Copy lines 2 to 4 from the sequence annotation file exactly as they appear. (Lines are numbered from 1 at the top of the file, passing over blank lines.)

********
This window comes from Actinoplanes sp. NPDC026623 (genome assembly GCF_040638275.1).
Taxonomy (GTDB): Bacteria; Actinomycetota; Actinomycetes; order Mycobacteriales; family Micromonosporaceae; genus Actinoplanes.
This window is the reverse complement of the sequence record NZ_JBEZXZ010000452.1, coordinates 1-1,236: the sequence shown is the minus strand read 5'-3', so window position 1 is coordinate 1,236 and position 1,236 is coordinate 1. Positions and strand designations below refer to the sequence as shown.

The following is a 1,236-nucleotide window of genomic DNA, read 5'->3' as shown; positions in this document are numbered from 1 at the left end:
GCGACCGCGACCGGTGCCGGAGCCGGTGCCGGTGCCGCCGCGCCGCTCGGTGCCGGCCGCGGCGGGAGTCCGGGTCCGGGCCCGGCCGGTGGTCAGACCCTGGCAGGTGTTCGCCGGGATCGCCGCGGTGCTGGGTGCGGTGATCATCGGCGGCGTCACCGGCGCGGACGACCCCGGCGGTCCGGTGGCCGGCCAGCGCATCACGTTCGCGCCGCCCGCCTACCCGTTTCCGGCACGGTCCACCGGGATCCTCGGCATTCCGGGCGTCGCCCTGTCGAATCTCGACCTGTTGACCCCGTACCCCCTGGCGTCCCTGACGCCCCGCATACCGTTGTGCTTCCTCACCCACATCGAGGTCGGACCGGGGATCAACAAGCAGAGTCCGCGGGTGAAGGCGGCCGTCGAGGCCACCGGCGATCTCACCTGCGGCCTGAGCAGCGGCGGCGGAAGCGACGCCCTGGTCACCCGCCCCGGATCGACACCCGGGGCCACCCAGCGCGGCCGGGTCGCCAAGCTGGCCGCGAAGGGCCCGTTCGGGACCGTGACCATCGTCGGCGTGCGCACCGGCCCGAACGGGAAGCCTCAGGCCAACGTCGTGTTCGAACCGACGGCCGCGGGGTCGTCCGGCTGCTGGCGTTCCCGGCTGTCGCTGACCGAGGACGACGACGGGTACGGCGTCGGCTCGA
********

Taxonomy (GTDB): Bacteria; Actinomycetota; Actinomycetes; order Mycobacteriales; family Micromonosporaceae; genus Actinoplanes.
This window is the reverse complement of the sequence record NZ_JBEZXZ010000452.1, coordinates 1-1,236: the sequence shown is the minus strand read 5'-3', so window position 1 is coordinate 1,236 and position 1,236 is coordinate 1. Positions and strand designations below refer to the sequence as shown.

The following is a 1,236-nucleotide window of genomic DNA, read 5'->3' as shown; positions in this document are numbered from 1 at the left end: